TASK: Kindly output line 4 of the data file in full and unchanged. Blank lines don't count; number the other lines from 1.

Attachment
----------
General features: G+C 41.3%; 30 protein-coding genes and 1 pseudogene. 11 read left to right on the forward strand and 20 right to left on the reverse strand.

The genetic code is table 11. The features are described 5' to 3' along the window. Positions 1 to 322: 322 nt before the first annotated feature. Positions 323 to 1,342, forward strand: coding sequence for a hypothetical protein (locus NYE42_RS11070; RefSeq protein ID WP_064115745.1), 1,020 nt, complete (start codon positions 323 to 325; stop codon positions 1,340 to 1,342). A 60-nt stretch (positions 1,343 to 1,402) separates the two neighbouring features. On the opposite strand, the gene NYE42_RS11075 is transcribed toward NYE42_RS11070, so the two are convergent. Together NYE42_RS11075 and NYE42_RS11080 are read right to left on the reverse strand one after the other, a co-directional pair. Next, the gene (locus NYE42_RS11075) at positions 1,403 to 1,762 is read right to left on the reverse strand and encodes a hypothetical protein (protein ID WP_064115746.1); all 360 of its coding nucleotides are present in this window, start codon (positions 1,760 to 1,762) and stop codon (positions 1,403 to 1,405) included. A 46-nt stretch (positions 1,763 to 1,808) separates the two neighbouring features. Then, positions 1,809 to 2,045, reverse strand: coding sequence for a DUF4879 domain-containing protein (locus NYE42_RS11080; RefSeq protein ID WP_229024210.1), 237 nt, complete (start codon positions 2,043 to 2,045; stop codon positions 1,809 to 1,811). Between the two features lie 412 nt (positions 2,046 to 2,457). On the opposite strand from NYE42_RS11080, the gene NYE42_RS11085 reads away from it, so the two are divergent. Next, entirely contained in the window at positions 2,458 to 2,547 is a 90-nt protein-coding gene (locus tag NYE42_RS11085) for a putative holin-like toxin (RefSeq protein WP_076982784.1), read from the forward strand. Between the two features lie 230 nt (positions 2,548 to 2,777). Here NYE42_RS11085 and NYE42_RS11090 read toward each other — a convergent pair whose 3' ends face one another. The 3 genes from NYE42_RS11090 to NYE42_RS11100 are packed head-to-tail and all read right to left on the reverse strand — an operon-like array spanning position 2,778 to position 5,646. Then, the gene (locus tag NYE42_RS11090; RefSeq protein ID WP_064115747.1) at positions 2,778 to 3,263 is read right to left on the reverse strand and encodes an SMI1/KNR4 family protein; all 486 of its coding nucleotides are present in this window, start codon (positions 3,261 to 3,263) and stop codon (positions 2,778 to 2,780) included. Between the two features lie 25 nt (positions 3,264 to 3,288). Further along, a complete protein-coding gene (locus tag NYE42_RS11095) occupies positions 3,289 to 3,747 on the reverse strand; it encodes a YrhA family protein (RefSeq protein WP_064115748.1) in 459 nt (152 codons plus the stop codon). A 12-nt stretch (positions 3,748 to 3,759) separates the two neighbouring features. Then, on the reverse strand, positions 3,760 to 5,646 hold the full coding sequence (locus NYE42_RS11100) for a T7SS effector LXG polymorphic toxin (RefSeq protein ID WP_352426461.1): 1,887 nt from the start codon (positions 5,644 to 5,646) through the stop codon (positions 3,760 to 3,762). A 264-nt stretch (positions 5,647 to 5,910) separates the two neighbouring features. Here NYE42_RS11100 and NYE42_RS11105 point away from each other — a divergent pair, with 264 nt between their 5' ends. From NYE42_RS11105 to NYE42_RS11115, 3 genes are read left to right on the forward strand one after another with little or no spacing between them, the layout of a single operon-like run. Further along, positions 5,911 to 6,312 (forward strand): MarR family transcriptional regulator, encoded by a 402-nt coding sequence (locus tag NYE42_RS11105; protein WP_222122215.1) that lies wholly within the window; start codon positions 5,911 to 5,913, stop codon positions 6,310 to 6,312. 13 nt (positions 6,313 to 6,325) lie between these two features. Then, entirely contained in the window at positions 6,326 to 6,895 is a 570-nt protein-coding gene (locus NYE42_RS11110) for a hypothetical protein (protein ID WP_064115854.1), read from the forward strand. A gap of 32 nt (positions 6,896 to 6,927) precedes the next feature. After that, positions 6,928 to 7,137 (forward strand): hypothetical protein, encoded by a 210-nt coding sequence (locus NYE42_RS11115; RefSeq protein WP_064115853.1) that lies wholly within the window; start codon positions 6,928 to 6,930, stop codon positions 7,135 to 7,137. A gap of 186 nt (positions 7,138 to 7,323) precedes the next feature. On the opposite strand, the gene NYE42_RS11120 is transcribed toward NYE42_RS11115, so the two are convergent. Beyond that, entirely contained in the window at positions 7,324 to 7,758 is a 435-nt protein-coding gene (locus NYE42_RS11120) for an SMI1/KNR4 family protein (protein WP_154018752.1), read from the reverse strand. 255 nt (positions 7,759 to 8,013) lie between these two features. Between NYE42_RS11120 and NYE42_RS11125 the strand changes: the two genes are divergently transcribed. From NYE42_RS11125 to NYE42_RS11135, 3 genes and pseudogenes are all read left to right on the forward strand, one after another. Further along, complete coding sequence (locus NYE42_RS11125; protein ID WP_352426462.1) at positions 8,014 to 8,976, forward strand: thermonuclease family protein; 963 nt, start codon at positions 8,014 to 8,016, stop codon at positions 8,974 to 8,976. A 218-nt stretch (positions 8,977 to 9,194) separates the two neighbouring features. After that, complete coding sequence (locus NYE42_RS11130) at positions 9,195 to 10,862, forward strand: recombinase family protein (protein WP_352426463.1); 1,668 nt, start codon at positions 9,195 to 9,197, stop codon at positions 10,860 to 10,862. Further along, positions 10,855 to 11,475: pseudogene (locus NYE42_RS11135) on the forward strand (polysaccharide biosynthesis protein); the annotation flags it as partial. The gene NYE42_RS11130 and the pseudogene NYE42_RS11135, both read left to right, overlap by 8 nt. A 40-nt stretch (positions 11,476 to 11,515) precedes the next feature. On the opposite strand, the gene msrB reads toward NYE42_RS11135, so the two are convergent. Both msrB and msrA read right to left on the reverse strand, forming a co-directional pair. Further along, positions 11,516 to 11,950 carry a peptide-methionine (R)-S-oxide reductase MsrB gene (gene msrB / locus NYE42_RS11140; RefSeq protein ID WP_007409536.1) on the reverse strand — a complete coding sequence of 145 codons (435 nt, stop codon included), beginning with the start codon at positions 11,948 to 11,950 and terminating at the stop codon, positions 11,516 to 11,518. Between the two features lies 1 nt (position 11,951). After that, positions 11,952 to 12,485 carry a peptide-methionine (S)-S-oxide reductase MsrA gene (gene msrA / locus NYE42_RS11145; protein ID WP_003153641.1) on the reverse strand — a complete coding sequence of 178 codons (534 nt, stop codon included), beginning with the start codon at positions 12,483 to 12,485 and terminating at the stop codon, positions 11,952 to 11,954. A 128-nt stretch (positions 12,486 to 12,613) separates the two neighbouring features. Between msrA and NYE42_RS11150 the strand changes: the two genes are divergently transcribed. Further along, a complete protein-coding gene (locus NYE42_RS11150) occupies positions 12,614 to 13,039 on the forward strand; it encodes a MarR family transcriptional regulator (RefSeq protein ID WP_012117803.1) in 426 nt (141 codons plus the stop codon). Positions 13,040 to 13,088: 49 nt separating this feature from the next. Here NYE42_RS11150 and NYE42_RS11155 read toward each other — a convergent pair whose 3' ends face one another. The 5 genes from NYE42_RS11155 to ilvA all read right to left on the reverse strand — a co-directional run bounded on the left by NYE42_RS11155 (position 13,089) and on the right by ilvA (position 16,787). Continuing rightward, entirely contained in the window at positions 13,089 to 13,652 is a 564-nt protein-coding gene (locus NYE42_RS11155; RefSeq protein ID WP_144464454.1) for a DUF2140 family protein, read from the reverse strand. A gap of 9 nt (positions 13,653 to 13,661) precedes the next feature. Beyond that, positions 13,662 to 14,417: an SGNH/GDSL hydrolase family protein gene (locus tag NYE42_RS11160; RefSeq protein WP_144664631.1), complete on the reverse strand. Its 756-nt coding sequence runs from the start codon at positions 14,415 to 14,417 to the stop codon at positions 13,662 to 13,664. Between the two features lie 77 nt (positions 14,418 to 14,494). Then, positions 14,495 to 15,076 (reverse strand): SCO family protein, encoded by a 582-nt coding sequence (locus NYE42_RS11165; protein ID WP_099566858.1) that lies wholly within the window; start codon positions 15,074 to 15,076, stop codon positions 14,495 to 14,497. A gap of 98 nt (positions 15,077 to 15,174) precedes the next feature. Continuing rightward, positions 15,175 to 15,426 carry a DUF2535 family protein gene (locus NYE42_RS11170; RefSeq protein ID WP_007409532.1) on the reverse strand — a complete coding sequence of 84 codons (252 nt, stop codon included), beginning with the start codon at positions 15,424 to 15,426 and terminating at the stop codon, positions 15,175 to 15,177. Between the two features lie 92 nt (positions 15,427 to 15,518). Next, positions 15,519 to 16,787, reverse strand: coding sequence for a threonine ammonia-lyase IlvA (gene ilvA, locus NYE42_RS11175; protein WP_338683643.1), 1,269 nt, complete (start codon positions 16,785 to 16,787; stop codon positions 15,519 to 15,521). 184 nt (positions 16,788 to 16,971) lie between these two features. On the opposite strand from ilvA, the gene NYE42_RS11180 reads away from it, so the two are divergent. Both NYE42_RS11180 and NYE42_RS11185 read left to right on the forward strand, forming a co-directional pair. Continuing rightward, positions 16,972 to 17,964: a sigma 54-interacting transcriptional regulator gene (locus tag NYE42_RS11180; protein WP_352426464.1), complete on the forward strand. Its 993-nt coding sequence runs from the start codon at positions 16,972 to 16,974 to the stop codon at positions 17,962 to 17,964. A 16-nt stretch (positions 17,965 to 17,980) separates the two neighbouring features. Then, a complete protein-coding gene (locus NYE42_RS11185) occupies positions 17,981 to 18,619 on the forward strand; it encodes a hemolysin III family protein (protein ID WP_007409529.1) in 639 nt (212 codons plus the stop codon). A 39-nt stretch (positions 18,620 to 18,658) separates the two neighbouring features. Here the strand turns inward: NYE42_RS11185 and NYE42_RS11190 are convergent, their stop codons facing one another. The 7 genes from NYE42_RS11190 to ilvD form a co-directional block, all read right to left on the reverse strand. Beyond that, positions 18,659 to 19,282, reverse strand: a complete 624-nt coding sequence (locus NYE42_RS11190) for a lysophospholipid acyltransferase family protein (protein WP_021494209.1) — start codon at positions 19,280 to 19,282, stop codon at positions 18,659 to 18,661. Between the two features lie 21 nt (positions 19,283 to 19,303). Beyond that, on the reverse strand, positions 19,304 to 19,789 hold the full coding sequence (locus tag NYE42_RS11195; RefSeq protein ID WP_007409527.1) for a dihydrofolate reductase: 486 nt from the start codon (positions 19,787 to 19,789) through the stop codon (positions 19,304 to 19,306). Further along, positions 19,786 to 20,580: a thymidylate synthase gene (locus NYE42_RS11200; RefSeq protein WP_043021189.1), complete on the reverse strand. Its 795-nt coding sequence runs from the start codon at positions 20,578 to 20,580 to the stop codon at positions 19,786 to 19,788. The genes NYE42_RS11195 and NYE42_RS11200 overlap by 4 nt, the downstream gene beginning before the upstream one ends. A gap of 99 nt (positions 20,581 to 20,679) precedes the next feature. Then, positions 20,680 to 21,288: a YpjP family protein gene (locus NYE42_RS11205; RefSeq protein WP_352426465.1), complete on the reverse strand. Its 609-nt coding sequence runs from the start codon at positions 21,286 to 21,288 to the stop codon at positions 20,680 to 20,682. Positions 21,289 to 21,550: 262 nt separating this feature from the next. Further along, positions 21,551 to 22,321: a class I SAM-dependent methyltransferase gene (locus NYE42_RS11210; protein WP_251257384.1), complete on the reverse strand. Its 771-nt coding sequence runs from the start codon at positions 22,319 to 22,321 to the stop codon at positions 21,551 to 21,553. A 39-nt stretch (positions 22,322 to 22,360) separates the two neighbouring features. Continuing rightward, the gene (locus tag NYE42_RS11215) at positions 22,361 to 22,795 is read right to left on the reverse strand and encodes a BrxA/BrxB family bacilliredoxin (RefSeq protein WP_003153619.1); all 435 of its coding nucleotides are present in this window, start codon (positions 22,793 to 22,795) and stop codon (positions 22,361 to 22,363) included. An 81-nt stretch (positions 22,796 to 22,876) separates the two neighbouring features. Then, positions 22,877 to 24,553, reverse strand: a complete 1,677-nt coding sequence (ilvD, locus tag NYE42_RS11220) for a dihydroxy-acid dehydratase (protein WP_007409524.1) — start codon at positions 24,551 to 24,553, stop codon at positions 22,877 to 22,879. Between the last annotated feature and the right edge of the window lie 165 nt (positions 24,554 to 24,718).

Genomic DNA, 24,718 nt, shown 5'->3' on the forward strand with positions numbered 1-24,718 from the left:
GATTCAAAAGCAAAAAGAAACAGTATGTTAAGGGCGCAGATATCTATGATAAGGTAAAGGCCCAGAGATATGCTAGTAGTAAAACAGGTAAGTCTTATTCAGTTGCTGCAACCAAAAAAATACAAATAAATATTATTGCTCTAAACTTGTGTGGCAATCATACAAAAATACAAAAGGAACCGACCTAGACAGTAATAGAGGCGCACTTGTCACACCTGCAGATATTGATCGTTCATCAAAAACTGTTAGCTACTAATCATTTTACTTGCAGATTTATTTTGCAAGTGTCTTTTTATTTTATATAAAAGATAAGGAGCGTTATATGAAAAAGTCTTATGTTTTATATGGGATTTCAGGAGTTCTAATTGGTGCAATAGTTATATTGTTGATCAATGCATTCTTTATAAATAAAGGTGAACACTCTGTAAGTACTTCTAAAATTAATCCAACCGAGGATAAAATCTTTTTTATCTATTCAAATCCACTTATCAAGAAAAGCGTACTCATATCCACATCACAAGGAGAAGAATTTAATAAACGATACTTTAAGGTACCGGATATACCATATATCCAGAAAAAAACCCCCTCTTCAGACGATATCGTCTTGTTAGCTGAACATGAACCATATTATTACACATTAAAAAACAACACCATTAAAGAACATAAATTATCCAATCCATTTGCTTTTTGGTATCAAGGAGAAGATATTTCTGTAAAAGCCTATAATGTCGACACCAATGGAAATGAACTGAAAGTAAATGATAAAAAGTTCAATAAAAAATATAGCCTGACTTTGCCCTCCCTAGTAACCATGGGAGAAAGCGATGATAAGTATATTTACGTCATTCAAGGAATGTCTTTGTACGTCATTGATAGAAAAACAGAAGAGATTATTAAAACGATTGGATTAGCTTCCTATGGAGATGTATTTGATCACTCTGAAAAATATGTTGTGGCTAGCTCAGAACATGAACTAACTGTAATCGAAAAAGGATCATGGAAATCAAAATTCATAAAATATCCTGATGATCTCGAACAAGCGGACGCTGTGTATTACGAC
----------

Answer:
GATTCAAAAGCAAAAAGAAACAGTATGTTAAGGGCGCAGATATCTATGATAAGGTAAAGGCCCAGAGATATGCTAGTAGTAAAACAGGTAAGTCTTATTCAGTTGCTGCAACCAAAAAAATACAAATAAATATTATTGCTCTAAACTTGTGTGGCAATCATACAAAAATACAAAAGGAACCGACCTAGACAGTAATAGAGGCGCACTTGTCACACCTGCAGATATTGATCGTTCATCAAAAACTGTTAGCTACTAATCATTTTACTTGCAGATTTATTTTGCAAGTGTCTTTTTATTTTATATAAAAGATAAGGAGCGTTATATGAAAAAGTCTTATGTTTTATATGGGATTTCAGGAGTTCTAATTGGTGCAATAGTTATATTGTTGATCAATGCATTCTTTATAAATAAAGGTGAACACTCTGTAAGTACTTCTAAAATTAATCCAACCGAGGATAAAATCTTTTTTATCTATTCAAATCCACTTATCAAGAAAAGCGTACTCATATCCACATCACAAGGAGAAGAATTTAATAAACGATACTTTAAGGTACCGGATATACCATATATCCAGAAAAAAACCCCCTCTTCAGACGATATCGTCTTGTTAGCTGAACATGAACCATATTATTACACATTAAAAAACAACACCATTAAAGAACATAAATTATCCAATCCATTTGCTTTTTGGTATCAAGGAGAAGATATTTCTGTAAAAGCCTATAATGTCGACACCAATGGAAATGAACTGAAAGTAAATGATAAAAAGTTCAATAAAAAATATAGCCTGACTTTGCCCTCCCTAGTAACCATGGGAGAAAGCGATGATAAGTATATTTACGTCATTCAAGGAATGTCTTTGTACGTCATTGATAGAAAAACAGAAGAGATTATTAAAACGATTGGATTAGCTTCCTATGGAGATGTATTTGATCACTCTGAAAAATATGTTGTGGCTAGCTCAGAACATGAACTAACTGTAATCGAAAAAGGATCATGGAAATCAAAATTCATAAAATATCCTGATGATCTCGAACAAGCGGACGCTGTGTATTACGAC